Charlie Brown

Charlie Brown all bundled up

When Charlie moved the barn to live with us, he had a little cough.  It seemed to be a result of trotting and kicking up dust in the area where he was ridden.  It wasn’t terrible.  But no one wants a coughing horse.

When he got to our barn, it didn’t go away.  It continued whether we rode inside or out.  As fall turned to winter, it seemed to get worse.  Maybe.  Sort of.  I wasn’t sure if it was actually getting worse, or if it was my imagination.  So in true new-horse-mom fashion, we called the vet.

Between the information we got from our vet, and additional research I did on my own, I found out there are three simple things, short of medication, that could be done to make it better:

  • Get Out!

As in “outside.” Our barn has two types of stalls: those inside the barn, and a handful of outdoor stalls.  Charlie was living inside.  That’s great for winter temperatures.  When the barn is closed up, it’s a good 10°F warmer inside.  That means the water pipes don’t burst, so the automatic waterers continue to provide fresh drinking water.

But it’s extremely dusty because of the hayloft above.  Every time flakes were thrown down into each horse’s stall, the process kicked up copious amounts of dust.  And that wreaked havoc on Charlie’s cough.

So option one was to move from the indoor barn to an outside stall.  Fortunately, there were some transitions going on, and an outdoor stall became available, and Charlie moved.  Now, he’s in the middle of about ten other horses.  He really seems to enjoy it.  He talks to the other horses.  He hangs his head over the stall door and sunbathes.  And he seems to smile when no one is looking.

  •  Get Wet

We’re talking about the hay here. It’s notoriously dusty.  So how do you handle it?  By wetting it.  There are two way to do that: by steaming or by soaking.

Soaking hay is simple enough.  You get a big bucket of water, put your hay in it, leave it there for a while, then drain out the water, and feed it to your horse.  During the summer months, that’s not so terrible, because it feels good to put your hands into cool water.  But during the cold winter months, the freezing water is tough on your hands.  Even if you put the hay in hot water, it’s typically cold by the time you take it out.  And if anything gets left in a bucket overnight, and temperatures fall below freezing, then you’re stuck with hay locked in a block of ice.

If you have a horse with Cushings, or other insulin resistance conditions, soaking is preferable because when you pour the water off, you remove some of the starch, reducing the carbohydrate content.  But it also removes some of the other desirable nutrients.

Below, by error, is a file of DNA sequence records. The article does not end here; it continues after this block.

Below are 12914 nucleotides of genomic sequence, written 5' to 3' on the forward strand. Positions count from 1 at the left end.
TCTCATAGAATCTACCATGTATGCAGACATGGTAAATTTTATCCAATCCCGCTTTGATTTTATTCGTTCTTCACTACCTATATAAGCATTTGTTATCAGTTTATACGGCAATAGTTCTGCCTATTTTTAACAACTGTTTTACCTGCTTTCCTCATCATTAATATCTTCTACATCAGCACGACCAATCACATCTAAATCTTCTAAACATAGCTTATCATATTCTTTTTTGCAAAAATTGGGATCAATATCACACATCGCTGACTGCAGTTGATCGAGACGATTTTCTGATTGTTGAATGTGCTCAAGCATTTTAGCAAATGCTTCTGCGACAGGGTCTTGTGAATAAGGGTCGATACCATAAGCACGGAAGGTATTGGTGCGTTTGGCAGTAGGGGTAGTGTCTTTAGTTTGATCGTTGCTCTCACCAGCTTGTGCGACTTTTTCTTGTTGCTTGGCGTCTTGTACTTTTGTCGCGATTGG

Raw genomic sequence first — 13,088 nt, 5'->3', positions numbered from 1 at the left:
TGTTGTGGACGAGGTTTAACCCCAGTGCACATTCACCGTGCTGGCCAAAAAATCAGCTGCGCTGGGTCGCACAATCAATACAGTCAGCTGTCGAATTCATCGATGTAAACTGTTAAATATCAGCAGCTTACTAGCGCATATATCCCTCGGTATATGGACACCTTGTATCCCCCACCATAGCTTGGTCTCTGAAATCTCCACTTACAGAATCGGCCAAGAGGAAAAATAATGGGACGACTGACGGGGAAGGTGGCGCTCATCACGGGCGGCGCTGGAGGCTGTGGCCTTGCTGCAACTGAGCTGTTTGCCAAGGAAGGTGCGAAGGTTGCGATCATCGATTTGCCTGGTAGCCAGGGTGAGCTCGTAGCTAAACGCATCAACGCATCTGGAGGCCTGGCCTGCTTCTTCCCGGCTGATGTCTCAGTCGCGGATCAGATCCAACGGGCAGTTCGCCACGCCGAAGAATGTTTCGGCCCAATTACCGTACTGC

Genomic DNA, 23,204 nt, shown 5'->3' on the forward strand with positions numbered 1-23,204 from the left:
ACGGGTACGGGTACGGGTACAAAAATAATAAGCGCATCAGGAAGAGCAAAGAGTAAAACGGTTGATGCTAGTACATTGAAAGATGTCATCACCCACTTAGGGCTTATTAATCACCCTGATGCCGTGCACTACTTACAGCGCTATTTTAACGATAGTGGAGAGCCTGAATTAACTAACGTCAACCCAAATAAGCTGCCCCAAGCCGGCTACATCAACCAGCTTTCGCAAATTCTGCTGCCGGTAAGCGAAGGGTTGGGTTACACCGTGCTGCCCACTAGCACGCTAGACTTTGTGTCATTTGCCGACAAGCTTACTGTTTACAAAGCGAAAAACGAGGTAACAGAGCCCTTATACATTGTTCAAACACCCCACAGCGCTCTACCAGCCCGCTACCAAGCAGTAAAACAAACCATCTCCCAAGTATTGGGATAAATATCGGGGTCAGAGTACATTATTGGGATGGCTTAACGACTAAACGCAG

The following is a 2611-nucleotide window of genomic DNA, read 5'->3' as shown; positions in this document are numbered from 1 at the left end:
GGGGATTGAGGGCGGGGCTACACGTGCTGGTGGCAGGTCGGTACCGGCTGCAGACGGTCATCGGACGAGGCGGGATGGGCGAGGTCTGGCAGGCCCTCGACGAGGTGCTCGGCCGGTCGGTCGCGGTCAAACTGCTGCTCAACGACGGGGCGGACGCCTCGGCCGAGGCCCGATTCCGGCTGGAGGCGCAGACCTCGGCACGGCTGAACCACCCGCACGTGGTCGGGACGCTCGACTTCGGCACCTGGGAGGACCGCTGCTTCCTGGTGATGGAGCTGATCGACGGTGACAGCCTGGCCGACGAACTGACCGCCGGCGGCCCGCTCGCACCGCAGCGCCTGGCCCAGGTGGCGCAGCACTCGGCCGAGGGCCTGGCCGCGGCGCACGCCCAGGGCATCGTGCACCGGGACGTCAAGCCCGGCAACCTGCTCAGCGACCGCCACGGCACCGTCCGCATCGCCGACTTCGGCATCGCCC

Steaming, on the other hand, removes the dust without degrading the nutritional value of the hay.  It also doesn’t change the sugar or starch content either.  But to steam your hay you need a large contraption that heats the water and injects steam into the middle of your bale.  It looks like something out of a bad horror movie.  The full-bale size is about the size of a very large tack trunk.  When you open it, there are big metal spikes running the length of the interior.  Steamers come in half-bale and full-bale sizes.  They aren’t cheap, or light.  So if you order one, be sure to have to delivered directly to your barn.

Since Charlie eats an entire bale of hay each day, we opted for a full bale steamer.  It arrived at our barn by FedEx Freight, and we only had to move it about 30 yards to get it where it needed to be.  It’s still a lot bigger than anticipated.  But at least we can get an entire day’s worth of hay done in one batch.

  • Get Up

The last non-medical action to take against a cough is to get the hay up off the ground, and feed from a hanging feeder. The idea is that by keeping the hay out of the bedding, and off the ground, that it keeps the dust down.  There is some disagreement about this particular tactic because some believe very strongly that horses need to stretch their necks down, like the position they would be in when the graze, when they feed on forage.  If a hay feeder is used purely for decorative purposes, I tend to agree.  But in this case, we were solving a health problem.

We bought a corner model, which didn’t fit the stall, so we returned it for a straight one.  If you choose to use a hanging feeder, be sure to hang it high enough that your horse can’t get a foot in it by accident.  Remember, too, to update your horse’s stall card to alert the staff that this hay is handled differently.

If you haven’t dealt with steamed hay, it has a unique smell — rather like oatmeal, or warm pipe tobacco, or some say, prunes or roasted pecans (perhaps that was wishful thinking).  Either way, I think it smells rather nice.  And carrying several flakes of steamed hay on a cold winter day is a great hand warmer.

We started here, and implemented each tactic, one at a time, to see what kind of results we got.  We figured if this didn’t work well enough, or even at all, then we could go back and bring in the medical options to address the problem.  With each change, we gave it a couple of weeks to see if there was any difference in Charlie’s cough.  By separating the implementation of each tactic, we could tell whether it was that specific action that caused the improvement or not.  And there was change — for the better — from each of these techniques.  The biggest response was from the move.

And I’m happy to report that after these three simple changes, Charlie isn’t coughing anymore.  At all.

Not one little bit!